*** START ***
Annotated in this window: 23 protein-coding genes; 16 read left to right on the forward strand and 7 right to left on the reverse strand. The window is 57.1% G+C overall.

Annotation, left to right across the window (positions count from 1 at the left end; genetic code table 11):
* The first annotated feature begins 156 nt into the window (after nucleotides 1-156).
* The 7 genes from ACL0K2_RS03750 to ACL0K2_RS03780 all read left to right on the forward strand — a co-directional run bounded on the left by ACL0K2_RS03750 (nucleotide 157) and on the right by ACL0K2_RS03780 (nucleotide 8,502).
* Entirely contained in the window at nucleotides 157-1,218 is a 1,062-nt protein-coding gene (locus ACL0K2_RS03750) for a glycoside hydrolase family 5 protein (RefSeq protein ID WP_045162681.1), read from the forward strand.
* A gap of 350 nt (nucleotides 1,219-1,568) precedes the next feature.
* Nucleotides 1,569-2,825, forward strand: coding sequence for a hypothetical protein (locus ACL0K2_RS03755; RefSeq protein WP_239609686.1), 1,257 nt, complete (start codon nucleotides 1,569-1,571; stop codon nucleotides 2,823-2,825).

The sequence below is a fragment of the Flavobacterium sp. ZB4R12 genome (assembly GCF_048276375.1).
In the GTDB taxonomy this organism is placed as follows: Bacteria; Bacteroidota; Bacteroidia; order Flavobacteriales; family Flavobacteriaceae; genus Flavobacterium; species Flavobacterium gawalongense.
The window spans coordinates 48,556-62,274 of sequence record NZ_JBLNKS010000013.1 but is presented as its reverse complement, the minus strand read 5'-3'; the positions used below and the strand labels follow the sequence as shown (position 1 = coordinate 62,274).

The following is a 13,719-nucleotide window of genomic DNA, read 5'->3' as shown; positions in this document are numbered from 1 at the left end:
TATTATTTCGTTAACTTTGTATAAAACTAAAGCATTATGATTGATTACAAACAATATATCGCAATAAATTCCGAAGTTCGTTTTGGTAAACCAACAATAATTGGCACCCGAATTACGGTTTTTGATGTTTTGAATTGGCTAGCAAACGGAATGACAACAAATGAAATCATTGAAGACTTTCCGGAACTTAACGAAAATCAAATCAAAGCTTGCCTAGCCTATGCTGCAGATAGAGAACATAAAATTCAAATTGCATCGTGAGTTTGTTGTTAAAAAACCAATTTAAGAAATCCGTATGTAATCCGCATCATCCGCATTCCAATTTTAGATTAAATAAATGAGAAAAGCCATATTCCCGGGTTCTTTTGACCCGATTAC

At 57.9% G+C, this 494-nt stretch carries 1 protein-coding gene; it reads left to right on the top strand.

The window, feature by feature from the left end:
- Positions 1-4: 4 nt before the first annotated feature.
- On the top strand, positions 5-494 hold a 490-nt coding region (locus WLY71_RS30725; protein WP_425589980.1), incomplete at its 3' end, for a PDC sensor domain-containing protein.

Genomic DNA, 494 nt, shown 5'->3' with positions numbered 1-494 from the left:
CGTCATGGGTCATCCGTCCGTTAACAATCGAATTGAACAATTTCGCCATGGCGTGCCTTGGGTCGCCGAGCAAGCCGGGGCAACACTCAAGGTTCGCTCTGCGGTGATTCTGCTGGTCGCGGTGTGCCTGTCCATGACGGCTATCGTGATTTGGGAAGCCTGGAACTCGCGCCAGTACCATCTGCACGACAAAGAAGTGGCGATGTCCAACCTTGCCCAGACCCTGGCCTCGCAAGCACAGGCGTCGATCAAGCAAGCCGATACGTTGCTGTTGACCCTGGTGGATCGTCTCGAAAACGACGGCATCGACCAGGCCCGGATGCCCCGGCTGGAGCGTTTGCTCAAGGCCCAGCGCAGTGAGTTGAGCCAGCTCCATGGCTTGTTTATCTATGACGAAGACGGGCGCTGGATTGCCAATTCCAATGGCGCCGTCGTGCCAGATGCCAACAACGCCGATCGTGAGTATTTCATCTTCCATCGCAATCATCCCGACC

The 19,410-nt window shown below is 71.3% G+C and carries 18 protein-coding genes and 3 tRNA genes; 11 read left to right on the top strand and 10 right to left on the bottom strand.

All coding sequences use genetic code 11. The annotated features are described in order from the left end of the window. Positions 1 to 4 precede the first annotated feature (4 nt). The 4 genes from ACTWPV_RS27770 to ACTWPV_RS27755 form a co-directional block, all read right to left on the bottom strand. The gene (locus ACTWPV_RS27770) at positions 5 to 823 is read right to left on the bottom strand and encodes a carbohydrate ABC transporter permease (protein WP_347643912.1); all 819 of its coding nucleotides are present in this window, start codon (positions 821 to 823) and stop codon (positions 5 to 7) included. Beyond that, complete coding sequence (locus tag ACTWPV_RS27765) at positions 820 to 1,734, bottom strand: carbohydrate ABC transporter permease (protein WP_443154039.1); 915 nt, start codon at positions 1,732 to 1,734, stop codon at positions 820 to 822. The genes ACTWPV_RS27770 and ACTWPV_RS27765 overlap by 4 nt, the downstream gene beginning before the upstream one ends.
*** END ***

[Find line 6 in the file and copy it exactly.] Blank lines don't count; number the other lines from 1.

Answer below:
* A gap of 350 nt (nucleotides 1,219-1,568) precedes the next feature.